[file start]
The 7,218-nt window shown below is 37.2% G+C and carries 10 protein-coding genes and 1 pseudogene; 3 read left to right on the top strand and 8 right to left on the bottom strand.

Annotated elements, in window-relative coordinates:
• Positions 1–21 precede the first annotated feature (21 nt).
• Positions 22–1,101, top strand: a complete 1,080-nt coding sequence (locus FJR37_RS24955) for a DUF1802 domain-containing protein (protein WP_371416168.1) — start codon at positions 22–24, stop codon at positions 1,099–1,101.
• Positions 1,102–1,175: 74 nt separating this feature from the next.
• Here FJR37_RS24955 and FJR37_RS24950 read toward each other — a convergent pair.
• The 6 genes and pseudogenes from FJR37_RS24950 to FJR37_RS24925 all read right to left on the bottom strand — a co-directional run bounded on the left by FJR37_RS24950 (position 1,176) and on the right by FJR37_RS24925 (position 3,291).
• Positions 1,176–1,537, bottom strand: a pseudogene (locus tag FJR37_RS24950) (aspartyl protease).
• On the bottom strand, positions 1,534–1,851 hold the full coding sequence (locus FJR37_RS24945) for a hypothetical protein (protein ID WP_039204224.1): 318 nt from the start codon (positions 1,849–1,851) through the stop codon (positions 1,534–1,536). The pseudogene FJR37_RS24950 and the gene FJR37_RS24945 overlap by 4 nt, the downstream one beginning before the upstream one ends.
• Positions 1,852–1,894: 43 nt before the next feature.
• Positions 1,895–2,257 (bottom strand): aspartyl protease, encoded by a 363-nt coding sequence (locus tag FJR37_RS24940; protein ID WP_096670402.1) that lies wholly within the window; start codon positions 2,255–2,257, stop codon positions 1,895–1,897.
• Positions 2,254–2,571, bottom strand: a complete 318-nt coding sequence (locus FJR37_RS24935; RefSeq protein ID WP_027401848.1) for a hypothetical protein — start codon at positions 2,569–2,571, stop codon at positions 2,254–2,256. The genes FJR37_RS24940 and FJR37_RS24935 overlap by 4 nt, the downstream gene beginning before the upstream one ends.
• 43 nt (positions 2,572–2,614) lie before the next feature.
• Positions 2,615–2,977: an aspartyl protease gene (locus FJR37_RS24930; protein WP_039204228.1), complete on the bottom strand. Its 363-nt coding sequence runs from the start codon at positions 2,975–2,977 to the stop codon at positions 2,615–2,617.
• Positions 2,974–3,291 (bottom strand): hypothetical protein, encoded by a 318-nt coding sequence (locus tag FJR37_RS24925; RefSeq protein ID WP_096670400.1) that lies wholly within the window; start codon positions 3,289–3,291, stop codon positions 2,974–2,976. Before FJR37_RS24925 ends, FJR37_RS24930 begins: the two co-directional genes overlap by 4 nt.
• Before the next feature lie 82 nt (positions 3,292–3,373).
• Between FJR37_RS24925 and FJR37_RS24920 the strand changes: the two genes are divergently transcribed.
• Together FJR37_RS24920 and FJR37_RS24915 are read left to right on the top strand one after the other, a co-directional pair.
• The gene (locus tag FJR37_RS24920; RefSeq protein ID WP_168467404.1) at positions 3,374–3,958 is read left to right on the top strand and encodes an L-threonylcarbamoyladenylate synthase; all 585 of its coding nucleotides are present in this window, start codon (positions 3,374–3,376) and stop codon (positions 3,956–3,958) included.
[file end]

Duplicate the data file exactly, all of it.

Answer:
The 7,218-nt window shown below is 37.2% G+C and carries 10 protein-coding genes and 1 pseudogene; 3 read left to right on the top strand and 8 right to left on the bottom strand.

Annotated elements, in window-relative coordinates:
• Positions 1–21 precede the first annotated feature (21 nt).
• Positions 22–1,101, top strand: a complete 1,080-nt coding sequence (locus FJR37_RS24955) for a DUF1802 domain-containing protein (protein WP_371416168.1) — start codon at positions 22–24, stop codon at positions 1,099–1,101.
• Positions 1,102–1,175: 74 nt separating this feature from the next.
• Here FJR37_RS24955 and FJR37_RS24950 read toward each other — a convergent pair.
• The 6 genes and pseudogenes from FJR37_RS24950 to FJR37_RS24925 all read right to left on the bottom strand — a co-directional run bounded on the left by FJR37_RS24950 (position 1,176) and on the right by FJR37_RS24925 (position 3,291).
• Positions 1,176–1,537, bottom strand: a pseudogene (locus tag FJR37_RS24950) (aspartyl protease).
• On the bottom strand, positions 1,534–1,851 hold the full coding sequence (locus FJR37_RS24945) for a hypothetical protein (protein ID WP_039204224.1): 318 nt from the start codon (positions 1,849–1,851) through the stop codon (positions 1,534–1,536). The pseudogene FJR37_RS24950 and the gene FJR37_RS24945 overlap by 4 nt, the downstream one beginning before the upstream one ends.
• Positions 1,852–1,894: 43 nt before the next feature.
• Positions 1,895–2,257 (bottom strand): aspartyl protease, encoded by a 363-nt coding sequence (locus tag FJR37_RS24940; protein ID WP_096670402.1) that lies wholly within the window; start codon positions 2,255–2,257, stop codon positions 1,895–1,897.
• Positions 2,254–2,571, bottom strand: a complete 318-nt coding sequence (locus FJR37_RS24935; RefSeq protein ID WP_027401848.1) for a hypothetical protein — start codon at positions 2,569–2,571, stop codon at positions 2,254–2,256. The genes FJR37_RS24940 and FJR37_RS24935 overlap by 4 nt, the downstream gene beginning before the upstream one ends.
• 43 nt (positions 2,572–2,614) lie before the next feature.
• Positions 2,615–2,977: an aspartyl protease gene (locus FJR37_RS24930; protein WP_039204228.1), complete on the bottom strand. Its 363-nt coding sequence runs from the start codon at positions 2,975–2,977 to the stop codon at positions 2,615–2,617.
• Positions 2,974–3,291 (bottom strand): hypothetical protein, encoded by a 318-nt coding sequence (locus tag FJR37_RS24925; RefSeq protein ID WP_096670400.1) that lies wholly within the window; start codon positions 3,289–3,291, stop codon positions 2,974–2,976. Before FJR37_RS24925 ends, FJR37_RS24930 begins: the two co-directional genes overlap by 4 nt.
• Before the next feature lie 82 nt (positions 3,292–3,373).
• Between FJR37_RS24925 and FJR37_RS24920 the strand changes: the two genes are divergently transcribed.
• Together FJR37_RS24920 and FJR37_RS24915 are read left to right on the top strand one after the other, a co-directional pair.
• The gene (locus tag FJR37_RS24920; RefSeq protein ID WP_168467404.1) at positions 3,374–3,958 is read left to right on the top strand and encodes an L-threonylcarbamoyladenylate synthase; all 585 of its coding nucleotides are present in this window, start codon (positions 3,374–3,376) and stop codon (positions 3,956–3,958) included.